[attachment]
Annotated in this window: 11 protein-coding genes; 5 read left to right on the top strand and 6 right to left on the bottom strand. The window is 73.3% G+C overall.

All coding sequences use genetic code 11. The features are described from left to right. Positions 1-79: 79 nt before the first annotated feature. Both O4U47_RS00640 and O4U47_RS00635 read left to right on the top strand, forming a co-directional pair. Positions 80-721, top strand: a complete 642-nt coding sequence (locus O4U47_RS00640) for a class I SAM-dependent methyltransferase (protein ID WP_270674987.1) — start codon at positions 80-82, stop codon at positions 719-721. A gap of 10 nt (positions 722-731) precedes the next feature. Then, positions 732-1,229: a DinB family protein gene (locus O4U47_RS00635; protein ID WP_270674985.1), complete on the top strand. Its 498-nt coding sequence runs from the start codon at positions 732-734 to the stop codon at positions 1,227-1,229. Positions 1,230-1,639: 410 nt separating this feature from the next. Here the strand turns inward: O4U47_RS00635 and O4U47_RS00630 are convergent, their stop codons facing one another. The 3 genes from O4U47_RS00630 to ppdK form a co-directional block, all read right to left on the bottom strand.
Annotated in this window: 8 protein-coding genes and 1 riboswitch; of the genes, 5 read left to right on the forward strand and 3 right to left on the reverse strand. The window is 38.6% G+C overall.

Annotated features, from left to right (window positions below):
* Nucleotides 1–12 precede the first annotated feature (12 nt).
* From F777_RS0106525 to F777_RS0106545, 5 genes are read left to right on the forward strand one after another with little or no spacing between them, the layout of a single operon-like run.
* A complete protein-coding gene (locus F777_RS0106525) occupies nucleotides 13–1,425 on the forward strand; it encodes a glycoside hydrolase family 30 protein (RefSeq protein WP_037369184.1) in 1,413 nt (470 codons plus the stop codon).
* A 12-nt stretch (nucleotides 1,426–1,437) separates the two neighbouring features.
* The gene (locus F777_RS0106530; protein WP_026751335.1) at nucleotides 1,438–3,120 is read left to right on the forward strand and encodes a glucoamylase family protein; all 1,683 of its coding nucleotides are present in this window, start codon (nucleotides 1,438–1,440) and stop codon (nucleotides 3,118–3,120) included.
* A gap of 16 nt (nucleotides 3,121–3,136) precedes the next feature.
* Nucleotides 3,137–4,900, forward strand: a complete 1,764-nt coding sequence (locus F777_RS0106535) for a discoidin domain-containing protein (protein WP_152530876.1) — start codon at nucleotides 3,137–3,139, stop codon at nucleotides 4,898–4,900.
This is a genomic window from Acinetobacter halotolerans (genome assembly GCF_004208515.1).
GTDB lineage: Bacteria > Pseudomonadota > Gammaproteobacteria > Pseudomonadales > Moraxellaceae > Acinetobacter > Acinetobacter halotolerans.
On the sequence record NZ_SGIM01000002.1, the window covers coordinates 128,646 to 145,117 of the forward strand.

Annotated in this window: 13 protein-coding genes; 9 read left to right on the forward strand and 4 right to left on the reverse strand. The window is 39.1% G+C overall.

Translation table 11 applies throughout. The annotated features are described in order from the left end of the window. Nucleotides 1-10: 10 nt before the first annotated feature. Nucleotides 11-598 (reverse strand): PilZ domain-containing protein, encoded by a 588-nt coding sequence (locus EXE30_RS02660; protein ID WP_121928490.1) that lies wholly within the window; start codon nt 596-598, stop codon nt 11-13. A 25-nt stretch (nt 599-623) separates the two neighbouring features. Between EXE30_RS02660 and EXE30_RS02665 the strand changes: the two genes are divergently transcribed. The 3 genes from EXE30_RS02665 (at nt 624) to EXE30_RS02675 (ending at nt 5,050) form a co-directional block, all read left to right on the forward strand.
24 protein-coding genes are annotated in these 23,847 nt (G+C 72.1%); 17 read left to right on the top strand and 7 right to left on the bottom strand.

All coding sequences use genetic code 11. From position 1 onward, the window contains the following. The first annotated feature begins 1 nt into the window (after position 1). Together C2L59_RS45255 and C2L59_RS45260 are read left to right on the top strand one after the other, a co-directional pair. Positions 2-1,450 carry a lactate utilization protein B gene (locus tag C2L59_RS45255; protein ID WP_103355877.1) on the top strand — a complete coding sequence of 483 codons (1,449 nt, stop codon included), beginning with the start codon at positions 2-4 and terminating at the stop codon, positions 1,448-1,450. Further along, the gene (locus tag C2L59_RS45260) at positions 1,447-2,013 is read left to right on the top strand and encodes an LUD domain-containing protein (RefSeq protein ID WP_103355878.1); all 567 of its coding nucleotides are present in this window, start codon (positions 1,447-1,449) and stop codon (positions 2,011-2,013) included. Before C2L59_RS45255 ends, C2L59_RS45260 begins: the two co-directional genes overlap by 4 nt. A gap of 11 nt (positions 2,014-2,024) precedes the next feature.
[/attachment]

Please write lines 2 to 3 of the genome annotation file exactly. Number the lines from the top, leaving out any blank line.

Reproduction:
All coding sequences use genetic code 11. The features are described from left to right. Positions 1-79: 79 nt before the first annotated feature. Both O4U47_RS00640 and O4U47_RS00635 read left to right on the top strand, forming a co-directional pair. Positions 80-721, top strand: a complete 642-nt coding sequence (locus O4U47_RS00640) for a class I SAM-dependent methyltransferase (protein ID WP_270674987.1) — start codon at positions 80-82, stop codon at positions 719-721. A gap of 10 nt (positions 722-731) precedes the next feature. Then, positions 732-1,229: a DinB family protein gene (locus O4U47_RS00635; protein ID WP_270674985.1), complete on the top strand. Its 498-nt coding sequence runs from the start codon at positions 732-734 to the stop codon at positions 1,227-1,229. Positions 1,230-1,639: 410 nt separating this feature from the next. Here the strand turns inward: O4U47_RS00635 and O4U47_RS00630 are convergent, their stop codons facing one another. The 3 genes from O4U47_RS00630 to ppdK form a co-directional block, all read right to left on the bottom strand.
Annotated in this window: 8 protein-coding genes and 1 riboswitch; of the genes, 5 read left to right on the forward strand and 3 right to left on the reverse strand. The window is 38.6% G+C overall.